WIUM Tristates Public Radio

Pipeline Opposition Continues; Civil Disobedience Planned

Sep 15, 2016

Public opposition to the Dakota Access pipeline is growing in the tri states region, be it through marches or vigils.   Pipeline opponents hope that continues this weekend when their efforts move to the next step: civil disobedience.

Jessica Reznicek arrived in Lee County a couple weeks ago. Upon her arrival, she was arrested on two separate occasions for trying to halt the construction of the crude oil pipeline, which would span from the Bakken oil fields in North Dakota to a facility in central Illinois, passing through South Dakota and 18 counties in Iowa. 

Reznicek (far left) enjoys getting visitors at her encampment, which now has much more shade from the sun during the day
Credit Jason Parrott / TSPR

Reznicek decided after her second arrest that it would be better to establish an around-the-clock protest encampment along River Road north of Sandusky, Iowa. She said it has allowed her to better inform people about her opposition to the pipeline and to bring more of a spotlight to the cause.

The encampment started out as a couple of small tents and a homemade canopy for shade. It has grown to include about a half dozen tents and large canopies and a couple more permanent residents. Reznicek said what helped with the growth was a march on September 10 that drew about 130 people.

"It warmed my heart," said Reznicek when asked about the size of the crowd. "I said a little prayer in my tent the night before for people to show up and definitely people did.

"We had a lot of local presence and that's important to me because I want this to be a grassroots, up from the bottom kind of movement, self-sustainable. But, ultimately, I want to see three times that this upcoming Saturday and have it continue to grow exponentially going forward because, ultimately, what we want to see is what is going on in North Dakota."

Reznicek's encampment is just downhill from a pipeline construction site, which can be seen in the distance.
Credit Jason Parrott / TSPR

Reznicek said that organizers plan to participate on September 17  in civil disobedience in the form of a sit-in at a pipeline construction site. She said the goal is to stop the construction of the pipeline in Lee County. 

"We are talking about a peaceful sit-in demonstration to stop the machinery for as long as we can," said Reznieck. "It depends on the numbers, but what I would really like to see is for us to enter the site. If we have low numbers, we will do some road blockages, but with the local response I have heard, I think we will have a lot of people turn out."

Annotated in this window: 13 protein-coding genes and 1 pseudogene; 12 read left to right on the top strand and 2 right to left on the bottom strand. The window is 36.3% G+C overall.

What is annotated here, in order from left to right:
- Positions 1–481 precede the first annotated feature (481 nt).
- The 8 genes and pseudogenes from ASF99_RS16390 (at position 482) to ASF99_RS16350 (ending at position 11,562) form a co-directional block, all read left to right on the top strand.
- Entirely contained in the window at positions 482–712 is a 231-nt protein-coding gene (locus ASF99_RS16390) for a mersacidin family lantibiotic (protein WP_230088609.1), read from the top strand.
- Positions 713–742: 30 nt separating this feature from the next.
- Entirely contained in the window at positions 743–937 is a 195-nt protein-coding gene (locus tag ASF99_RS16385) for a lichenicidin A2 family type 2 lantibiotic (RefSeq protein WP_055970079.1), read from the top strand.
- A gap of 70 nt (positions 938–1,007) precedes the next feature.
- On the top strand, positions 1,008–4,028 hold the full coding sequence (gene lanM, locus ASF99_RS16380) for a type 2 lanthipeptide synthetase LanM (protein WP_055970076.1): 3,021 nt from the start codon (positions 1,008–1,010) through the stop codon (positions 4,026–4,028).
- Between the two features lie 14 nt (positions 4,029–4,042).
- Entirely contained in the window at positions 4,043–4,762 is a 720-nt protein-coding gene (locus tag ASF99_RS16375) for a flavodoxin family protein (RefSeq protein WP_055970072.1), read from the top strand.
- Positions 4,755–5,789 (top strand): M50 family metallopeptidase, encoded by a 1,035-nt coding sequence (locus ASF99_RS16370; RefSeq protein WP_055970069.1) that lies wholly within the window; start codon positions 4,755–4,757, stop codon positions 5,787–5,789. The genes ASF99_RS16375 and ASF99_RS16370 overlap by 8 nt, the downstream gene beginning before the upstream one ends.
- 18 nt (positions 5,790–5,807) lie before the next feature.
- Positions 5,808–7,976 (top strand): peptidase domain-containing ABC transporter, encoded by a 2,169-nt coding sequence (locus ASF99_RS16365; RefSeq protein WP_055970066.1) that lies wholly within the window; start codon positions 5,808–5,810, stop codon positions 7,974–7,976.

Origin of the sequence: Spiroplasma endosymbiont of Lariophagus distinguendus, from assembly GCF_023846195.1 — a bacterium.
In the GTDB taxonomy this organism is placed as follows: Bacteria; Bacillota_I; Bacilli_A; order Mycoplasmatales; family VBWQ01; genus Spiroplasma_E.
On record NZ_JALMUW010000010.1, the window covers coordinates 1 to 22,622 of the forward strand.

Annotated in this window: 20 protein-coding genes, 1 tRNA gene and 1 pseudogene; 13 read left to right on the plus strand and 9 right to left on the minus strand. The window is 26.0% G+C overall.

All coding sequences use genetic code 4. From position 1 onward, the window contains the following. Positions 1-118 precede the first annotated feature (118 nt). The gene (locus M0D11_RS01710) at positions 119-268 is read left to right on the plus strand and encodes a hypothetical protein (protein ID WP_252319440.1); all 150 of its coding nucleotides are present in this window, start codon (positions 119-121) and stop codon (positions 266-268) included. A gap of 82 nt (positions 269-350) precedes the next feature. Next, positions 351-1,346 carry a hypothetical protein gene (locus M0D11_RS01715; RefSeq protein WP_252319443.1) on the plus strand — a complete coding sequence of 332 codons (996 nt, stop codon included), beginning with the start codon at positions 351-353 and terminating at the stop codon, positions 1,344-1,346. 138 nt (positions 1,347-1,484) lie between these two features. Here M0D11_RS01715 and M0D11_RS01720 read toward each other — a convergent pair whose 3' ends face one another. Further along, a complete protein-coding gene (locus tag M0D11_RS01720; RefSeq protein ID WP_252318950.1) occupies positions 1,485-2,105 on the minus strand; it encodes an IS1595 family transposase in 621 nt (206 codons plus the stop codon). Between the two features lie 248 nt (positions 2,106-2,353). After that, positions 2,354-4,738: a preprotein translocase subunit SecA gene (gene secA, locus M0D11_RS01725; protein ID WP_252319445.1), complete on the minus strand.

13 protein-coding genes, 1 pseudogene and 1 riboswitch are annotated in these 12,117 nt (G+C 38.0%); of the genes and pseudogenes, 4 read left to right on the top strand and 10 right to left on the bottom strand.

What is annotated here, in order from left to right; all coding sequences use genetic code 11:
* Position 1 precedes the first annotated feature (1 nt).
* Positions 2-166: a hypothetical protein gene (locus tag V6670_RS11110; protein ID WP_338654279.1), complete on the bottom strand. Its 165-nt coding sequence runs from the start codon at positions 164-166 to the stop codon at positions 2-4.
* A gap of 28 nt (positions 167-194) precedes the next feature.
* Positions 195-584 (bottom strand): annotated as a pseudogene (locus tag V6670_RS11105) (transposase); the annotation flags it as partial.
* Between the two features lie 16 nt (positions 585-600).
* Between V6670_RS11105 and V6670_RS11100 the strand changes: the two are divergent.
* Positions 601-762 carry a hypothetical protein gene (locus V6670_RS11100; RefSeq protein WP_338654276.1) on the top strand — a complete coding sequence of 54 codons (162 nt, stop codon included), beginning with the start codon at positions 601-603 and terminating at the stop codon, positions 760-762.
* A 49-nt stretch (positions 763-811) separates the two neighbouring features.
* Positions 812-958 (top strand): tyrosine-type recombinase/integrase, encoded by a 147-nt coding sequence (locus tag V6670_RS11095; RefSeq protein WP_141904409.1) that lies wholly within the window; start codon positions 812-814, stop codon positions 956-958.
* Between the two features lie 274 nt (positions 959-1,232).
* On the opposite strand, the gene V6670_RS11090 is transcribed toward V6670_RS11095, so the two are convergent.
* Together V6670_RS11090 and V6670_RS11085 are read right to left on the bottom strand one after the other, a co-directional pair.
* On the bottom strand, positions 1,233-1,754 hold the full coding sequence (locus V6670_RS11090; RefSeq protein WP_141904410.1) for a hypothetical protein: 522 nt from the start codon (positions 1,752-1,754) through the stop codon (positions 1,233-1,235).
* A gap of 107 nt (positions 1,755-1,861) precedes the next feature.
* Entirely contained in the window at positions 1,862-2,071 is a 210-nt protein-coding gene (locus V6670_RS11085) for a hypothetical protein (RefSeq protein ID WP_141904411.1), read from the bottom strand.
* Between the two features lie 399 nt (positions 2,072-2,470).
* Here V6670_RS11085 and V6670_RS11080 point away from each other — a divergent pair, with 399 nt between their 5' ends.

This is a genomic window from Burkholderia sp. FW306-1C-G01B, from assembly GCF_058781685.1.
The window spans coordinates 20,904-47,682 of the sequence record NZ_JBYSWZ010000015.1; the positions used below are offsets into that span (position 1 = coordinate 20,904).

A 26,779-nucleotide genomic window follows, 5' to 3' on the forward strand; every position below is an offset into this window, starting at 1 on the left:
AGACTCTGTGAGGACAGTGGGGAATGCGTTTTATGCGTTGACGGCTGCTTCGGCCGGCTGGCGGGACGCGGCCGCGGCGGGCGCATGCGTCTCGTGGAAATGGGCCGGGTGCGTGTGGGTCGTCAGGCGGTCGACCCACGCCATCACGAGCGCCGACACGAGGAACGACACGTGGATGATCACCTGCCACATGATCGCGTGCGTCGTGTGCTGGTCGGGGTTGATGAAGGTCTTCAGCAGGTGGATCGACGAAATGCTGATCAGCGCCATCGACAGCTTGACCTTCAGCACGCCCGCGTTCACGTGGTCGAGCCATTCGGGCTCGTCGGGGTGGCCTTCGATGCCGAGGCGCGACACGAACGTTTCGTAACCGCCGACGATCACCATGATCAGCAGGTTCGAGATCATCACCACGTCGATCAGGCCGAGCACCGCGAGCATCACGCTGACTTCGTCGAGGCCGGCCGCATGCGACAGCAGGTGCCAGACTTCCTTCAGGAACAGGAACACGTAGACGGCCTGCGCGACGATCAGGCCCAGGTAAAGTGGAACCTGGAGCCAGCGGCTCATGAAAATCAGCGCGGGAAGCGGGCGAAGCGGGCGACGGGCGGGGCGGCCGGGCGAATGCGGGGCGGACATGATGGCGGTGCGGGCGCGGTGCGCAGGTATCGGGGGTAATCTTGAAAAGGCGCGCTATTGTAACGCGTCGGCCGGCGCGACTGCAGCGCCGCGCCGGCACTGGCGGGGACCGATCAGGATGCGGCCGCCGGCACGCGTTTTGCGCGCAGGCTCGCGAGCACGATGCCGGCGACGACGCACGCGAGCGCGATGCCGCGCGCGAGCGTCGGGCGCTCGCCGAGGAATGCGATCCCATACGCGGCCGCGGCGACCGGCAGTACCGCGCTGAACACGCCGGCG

Reznicek said participants in the sit-in will need to be prepared to be arrested for entering the construction site. She said a training session will be held prior to the sit-in so people can find out how far they are willing to go.

“We don’t want to get anybody up there and out of their comfort zone too far because what happens is there is a pushback and then it turns not-peaceful," said Reznicek. "We want it all to remain peaceful and non-violent obviously."

Reznicek said those who are not comfortable with being arrested can still help.  She said the goal is to get as many people actively participating as possible.

Molly Lovelock (center) leads the discussion about why the attendees oppose the Dakota Access pipeline.
Credit Jason Parrott / TSPR

That was also the goal of a vigil held outside Nauvoo as part of a national day of action against the pipeline. A couple dozen people from Illinois and Iowa as well as out-of-town opponents used the Mississippi River as a backdrop to voice their opposition to the project.

Molly Lovelock of Lomax organized the event. She was thrilled with the turnout, adding that she did not know if anyone would attend.

"I talked to somebody who said, 'You know, post something [online] that you are doing something. Even if only you show up, it's worth doing,'" said Lovelock. "I truly believe that because I truly believe that we are standing in solidarity with thousands of people everywhere."

The conversation during the vigil lasted about an hour, shifting from the environmental impact of the pipeline to questions about why the Iowa Utilities Board would even allow it. Participants even encouraged each other to continue supporting local media outlets so they could pay to have journalists reporting on the pipeline.

Lovelock said she believes a lot of people are in the dark about the pipeline, adding that as more people find out about it, the crowds of opponents will grow.